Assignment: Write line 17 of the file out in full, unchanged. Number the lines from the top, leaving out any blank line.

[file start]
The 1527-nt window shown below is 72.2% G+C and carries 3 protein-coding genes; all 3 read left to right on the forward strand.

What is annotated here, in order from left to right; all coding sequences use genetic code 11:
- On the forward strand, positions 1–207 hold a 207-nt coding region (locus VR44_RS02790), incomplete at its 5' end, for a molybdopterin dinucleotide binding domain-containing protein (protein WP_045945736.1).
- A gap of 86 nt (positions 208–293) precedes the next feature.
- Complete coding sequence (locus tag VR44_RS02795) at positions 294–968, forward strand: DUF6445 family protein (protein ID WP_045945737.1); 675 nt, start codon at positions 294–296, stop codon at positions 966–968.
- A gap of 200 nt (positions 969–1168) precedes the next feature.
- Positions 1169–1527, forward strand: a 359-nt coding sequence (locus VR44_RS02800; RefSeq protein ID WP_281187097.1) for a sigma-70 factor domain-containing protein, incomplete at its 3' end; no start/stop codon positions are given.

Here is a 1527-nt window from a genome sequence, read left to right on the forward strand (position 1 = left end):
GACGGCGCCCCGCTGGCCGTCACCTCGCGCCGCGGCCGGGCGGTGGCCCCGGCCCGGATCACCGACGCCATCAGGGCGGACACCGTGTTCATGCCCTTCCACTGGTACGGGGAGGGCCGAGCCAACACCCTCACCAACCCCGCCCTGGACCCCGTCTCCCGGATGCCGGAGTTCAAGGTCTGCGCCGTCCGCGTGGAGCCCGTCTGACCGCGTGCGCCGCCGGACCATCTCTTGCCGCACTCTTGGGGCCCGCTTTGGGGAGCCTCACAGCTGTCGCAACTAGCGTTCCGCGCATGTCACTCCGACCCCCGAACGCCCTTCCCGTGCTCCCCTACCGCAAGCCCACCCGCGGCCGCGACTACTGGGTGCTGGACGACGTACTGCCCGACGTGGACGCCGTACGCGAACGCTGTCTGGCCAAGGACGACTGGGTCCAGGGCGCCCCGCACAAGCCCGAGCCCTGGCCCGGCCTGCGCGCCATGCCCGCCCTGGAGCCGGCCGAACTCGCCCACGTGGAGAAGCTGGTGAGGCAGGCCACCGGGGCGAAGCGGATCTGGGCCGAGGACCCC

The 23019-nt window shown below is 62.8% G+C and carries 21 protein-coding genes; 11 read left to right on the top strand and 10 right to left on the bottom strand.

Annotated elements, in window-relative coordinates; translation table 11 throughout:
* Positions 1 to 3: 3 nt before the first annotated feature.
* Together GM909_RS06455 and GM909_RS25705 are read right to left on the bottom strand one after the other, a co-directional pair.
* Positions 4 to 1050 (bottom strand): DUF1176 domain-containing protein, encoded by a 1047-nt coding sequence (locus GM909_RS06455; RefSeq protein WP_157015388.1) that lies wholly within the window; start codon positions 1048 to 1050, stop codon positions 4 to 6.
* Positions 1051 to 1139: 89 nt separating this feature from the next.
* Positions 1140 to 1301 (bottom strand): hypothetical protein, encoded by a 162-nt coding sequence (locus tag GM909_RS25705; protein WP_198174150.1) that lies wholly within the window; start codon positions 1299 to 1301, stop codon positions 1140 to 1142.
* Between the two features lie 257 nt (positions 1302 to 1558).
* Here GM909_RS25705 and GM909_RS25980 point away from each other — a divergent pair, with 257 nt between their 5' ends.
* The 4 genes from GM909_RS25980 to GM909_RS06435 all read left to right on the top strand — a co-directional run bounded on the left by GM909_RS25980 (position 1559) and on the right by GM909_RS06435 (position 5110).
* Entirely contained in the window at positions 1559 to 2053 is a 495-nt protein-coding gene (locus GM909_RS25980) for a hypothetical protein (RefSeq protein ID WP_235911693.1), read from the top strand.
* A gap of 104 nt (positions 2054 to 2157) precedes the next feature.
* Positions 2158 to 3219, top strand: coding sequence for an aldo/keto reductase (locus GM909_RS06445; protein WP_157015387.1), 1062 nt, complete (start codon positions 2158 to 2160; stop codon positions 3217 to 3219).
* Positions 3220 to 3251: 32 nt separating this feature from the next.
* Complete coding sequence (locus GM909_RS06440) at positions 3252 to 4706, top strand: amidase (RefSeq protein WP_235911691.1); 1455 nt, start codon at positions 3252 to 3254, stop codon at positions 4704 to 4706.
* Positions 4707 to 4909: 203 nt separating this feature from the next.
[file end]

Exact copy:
* Between the two features lie 257 nt (positions 1302 to 1558).